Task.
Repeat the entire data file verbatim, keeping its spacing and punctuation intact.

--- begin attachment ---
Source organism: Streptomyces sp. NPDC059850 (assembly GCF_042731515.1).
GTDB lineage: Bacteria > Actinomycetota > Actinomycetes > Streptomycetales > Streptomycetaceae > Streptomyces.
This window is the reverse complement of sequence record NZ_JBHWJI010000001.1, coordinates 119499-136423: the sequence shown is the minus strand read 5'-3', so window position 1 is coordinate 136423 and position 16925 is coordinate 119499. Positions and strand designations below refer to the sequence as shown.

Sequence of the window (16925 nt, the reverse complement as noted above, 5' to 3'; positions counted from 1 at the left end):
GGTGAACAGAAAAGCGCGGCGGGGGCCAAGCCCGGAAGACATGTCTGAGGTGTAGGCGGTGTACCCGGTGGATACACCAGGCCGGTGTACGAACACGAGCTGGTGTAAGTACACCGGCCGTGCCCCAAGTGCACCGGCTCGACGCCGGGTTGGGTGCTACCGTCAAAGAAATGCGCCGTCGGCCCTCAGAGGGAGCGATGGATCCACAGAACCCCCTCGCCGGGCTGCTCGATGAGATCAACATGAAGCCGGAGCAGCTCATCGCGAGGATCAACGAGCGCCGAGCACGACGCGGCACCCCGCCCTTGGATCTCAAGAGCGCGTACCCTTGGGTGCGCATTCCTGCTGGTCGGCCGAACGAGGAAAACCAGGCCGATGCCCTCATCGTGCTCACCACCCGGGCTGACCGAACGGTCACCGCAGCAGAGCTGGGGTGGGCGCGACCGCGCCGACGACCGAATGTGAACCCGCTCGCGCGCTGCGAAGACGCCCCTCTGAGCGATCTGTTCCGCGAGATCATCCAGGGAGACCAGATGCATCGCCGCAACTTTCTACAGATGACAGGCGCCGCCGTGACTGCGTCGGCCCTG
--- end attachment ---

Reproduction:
Source organism: Streptomyces sp. NPDC059850 (assembly GCF_042731515.1).
GTDB lineage: Bacteria > Actinomycetota > Actinomycetes > Streptomycetales > Streptomycetaceae > Streptomyces.
This window is the reverse complement of sequence record NZ_JBHWJI010000001.1, coordinates 119499-136423: the sequence shown is the minus strand read 5'-3', so window position 1 is coordinate 136423 and position 16925 is coordinate 119499. Positions and strand designations below refer to the sequence as shown.

Sequence of the window (16925 nt, the reverse complement as noted above, 5' to 3'; positions counted from 1 at the left end):
GGTGAACAGAAAAGCGCGGCGGGGGCCAAGCCCGGAAGACATGTCTGAGGTGTAGGCGGTGTACCCGGTGGATACACCAGGCCGGTGTACGAACACGAGCTGGTGTAAGTACACCGGCCGTGCCCCAAGTGCACCGGCTCGACGCCGGGTTGGGTGCTACCGTCAAAGAAATGCGCCGTCGGCCCTCAGAGGGAGCGATGGATCCACAGAACCCCCTCGCCGGGCTGCTCGATGAGATCAACATGAAGCCGGAGCAGCTCATCGCGAGGATCAACGAGCGCCGAGCACGACGCGGCACCCCGCCCTTGGATCTCAAGAGCGCGTACCCTTGGGTGCGCATTCCTGCTGGTCGGCCGAACGAGGAAAACCAGGCCGATGCCCTCATCGTGCTCACCACCCGGGCTGACCGAACGGTCACCGCAGCAGAGCTGGGGTGGGCGCGACCGCGCCGACGACCGAATGTGAACCCGCTCGCGCGCTGCGAAGACGCCCCTCTGAGCGATCTGTTCCGCGAGATCATCCAGGGAGACCAGATGCATCGCCGCAACTTTCTACAGATGACAGGCGCCGCCGTGACTGCGTCGGCCCTG